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5 Key Facts About the Sound of ‘Better Call Saul’: It’s Not ‘Breaking Bad’ and How the Humor is Huge

5 Key Facts About the Sound of 'Better Call Saul': It's Not 'Breaking Bad' and How the Humor is Huge

READ MORE: Review: ‘Better Call Saul’ Season 1, Episode 10 ‘Marco’: ‘Still No Winners’

AMC’s “Better Call Saul” wrapped up its first season Monday night. So it only makes sense to explore the overlooked sounds of the “Breaking Bad” spin-off series. A Sound Effect talked to Nick Forshager, the sound editor behind “Better Call Saul” and “Breaking Bad,” about the differences between the sound of the two shows and nailing just the right tone for “Better Call Saul.” Here are the key things we took from the interview, and they can speak volumes to not just the sound, but the show itself. 

There’s No Faking It When It Comes To “Better Call Saul”
“The vision for the sound of ‘Better Call Saul’ has been to keep it authentic and organic. This isn’t a show that you can really fake. If you try and use sound effects that aren’t what you are seeing, the audience will know it’s off. So we take great care in making sure that the there is authenticity to what you hear. We also try and use as much organic sound as possible. We shoot over twenty hours of foley per episode.”

“Better Call Saul” Is No “Breaking Bad” Part Two…
“I think the main difference between the two shows is the overall tone. Walter White’s world was all about death and secrets. The entire series was built around Walter hiding from the world what he was doing and who he was. So the world was generally very still, quiet and dark. We worked really hard at keeping his world isolated and sterile. We used very little background and used silence as a story telling device, which made his character more desperate and vulnerable. Jimmy’s world is the complete opposite. His world is alive and full of hope.”

…But There Are Similarities
“Of course certain locations, like the desert, had been established in ‘Breaking Bad’ and we wanted to carry that sound forward, but most of the show has been built for this show. I would imagine as Jimmy becomes closer to becoming Saul, there will be more things that we will bring back from Breaking Bad.”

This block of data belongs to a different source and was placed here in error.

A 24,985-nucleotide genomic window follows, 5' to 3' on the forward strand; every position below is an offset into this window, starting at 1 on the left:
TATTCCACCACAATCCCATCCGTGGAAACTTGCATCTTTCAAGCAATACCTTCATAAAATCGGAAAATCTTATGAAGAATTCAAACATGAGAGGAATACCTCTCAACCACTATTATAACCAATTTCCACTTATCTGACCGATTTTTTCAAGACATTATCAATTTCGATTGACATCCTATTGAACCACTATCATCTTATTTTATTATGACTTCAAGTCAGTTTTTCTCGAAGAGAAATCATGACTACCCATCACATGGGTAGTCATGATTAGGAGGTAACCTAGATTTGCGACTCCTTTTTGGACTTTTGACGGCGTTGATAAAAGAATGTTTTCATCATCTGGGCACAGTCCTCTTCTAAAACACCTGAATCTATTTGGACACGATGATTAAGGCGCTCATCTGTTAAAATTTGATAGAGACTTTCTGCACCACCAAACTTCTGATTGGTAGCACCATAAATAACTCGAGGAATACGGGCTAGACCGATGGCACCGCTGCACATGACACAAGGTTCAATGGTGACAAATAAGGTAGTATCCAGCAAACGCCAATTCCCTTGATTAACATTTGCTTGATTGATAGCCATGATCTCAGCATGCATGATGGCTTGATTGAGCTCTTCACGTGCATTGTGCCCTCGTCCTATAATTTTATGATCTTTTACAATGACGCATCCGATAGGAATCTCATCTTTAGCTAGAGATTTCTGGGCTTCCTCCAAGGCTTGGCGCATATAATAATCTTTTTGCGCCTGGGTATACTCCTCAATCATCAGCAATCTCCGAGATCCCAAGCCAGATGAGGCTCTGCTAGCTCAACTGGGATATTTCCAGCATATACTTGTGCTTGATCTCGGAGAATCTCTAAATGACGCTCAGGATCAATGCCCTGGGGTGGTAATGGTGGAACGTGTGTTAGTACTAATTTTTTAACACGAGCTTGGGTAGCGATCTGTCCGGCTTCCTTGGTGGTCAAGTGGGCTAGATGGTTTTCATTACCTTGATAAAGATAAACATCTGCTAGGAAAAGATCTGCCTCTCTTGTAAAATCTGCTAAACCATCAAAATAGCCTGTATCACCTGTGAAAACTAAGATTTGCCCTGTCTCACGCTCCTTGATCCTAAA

“Editorially we are using the same editing crew as ‘Breaking Bad.’ Kathryn Madsen is my ADR supervisor and right hand man. She handles all the dialogue and ADR and coordinates with Jane Boegel our dialogue editor on every show. I handle the sound effects and sound design. Mark Cookson is my main sound designer and sound effects editor. Cormac Funge cuts all of our backgrounds and Jeff Cranford programs and helps edit the foley.”

Nailing the Comedy is Key
“The key element in a show like ‘Better Call Saul’ is to create the right sound effects for the humor. It’s a tricky show because so many scenes are humorous, but they aren’t slapstick funny scenes. The sounds need to really support the humor, and if the sounds are too big or broad, they just won’t work. A good example is when Jimmy is in the trash can searching for evidence in Ep108. When the janitors dump the trash on Jimmy, we wanted to make it gross and disgusting.”

No Animals Were Harmed in the Making of “Better Call Saul”…
[SPOILER]…even though piq squeals were used to create screams when legs are broken.

“I came across this series of pig squeals, where a couple of them sounded like something I could use. Kathryn had re-recorded their screams in ADR and gave them to me so that I could see if I could get the pigs to match the screams.”

Read the entire interview at A Sound Effect here.

READ MORE: ‘Better Call Saul’: The Real ‘Study of Change’

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